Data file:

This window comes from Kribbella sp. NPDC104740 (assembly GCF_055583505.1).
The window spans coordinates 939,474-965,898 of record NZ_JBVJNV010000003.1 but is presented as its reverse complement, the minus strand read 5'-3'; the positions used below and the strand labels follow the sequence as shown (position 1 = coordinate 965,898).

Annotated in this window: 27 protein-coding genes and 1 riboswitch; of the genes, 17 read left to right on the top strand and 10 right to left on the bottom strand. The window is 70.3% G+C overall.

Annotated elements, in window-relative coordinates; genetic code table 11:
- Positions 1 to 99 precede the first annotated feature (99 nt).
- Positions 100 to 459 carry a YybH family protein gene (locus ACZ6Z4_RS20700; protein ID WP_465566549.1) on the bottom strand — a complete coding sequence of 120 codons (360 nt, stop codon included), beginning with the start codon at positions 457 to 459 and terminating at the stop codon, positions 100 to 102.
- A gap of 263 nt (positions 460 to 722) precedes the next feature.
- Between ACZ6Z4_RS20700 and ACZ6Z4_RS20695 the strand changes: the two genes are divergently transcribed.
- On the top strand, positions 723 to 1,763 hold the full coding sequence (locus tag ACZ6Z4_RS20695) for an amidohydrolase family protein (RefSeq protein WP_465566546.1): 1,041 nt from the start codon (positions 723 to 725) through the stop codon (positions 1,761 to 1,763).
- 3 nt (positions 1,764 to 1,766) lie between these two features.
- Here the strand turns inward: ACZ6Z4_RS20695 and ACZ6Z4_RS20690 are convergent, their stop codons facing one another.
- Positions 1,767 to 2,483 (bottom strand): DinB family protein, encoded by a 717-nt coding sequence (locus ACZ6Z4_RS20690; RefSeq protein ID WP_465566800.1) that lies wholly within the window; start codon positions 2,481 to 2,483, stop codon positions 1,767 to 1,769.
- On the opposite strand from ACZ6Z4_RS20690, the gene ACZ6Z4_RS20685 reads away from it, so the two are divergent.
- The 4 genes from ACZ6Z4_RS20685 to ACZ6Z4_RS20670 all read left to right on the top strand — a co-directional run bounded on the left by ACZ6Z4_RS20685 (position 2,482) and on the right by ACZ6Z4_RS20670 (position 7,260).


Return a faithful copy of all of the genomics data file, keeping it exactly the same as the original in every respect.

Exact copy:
This window comes from Kribbella sp. NPDC104740 (assembly GCF_055583505.1).
The window spans coordinates 939,474-965,898 of record NZ_JBVJNV010000003.1 but is presented as its reverse complement, the minus strand read 5'-3'; the positions used below and the strand labels follow the sequence as shown (position 1 = coordinate 965,898).

Annotated in this window: 27 protein-coding genes and 1 riboswitch; of the genes, 17 read left to right on the top strand and 10 right to left on the bottom strand. The window is 70.3% G+C overall.

Annotated elements, in window-relative coordinates; genetic code table 11:
- Positions 1 to 99 precede the first annotated feature (99 nt).
- Positions 100 to 459 carry a YybH family protein gene (locus ACZ6Z4_RS20700; protein ID WP_465566549.1) on the bottom strand — a complete coding sequence of 120 codons (360 nt, stop codon included), beginning with the start codon at positions 457 to 459 and terminating at the stop codon, positions 100 to 102.
- A gap of 263 nt (positions 460 to 722) precedes the next feature.
- Between ACZ6Z4_RS20700 and ACZ6Z4_RS20695 the strand changes: the two genes are divergently transcribed.
- On the top strand, positions 723 to 1,763 hold the full coding sequence (locus tag ACZ6Z4_RS20695) for an amidohydrolase family protein (RefSeq protein WP_465566546.1): 1,041 nt from the start codon (positions 723 to 725) through the stop codon (positions 1,761 to 1,763).
- 3 nt (positions 1,764 to 1,766) lie between these two features.
- Here the strand turns inward: ACZ6Z4_RS20695 and ACZ6Z4_RS20690 are convergent, their stop codons facing one another.
- Positions 1,767 to 2,483 (bottom strand): DinB family protein, encoded by a 717-nt coding sequence (locus ACZ6Z4_RS20690; RefSeq protein ID WP_465566800.1) that lies wholly within the window; start codon positions 2,481 to 2,483, stop codon positions 1,767 to 1,769.
- On the opposite strand from ACZ6Z4_RS20690, the gene ACZ6Z4_RS20685 reads away from it, so the two are divergent.
- The 4 genes from ACZ6Z4_RS20685 to ACZ6Z4_RS20670 all read left to right on the top strand — a co-directional run bounded on the left by ACZ6Z4_RS20685 (position 2,482) and on the right by ACZ6Z4_RS20670 (position 7,260).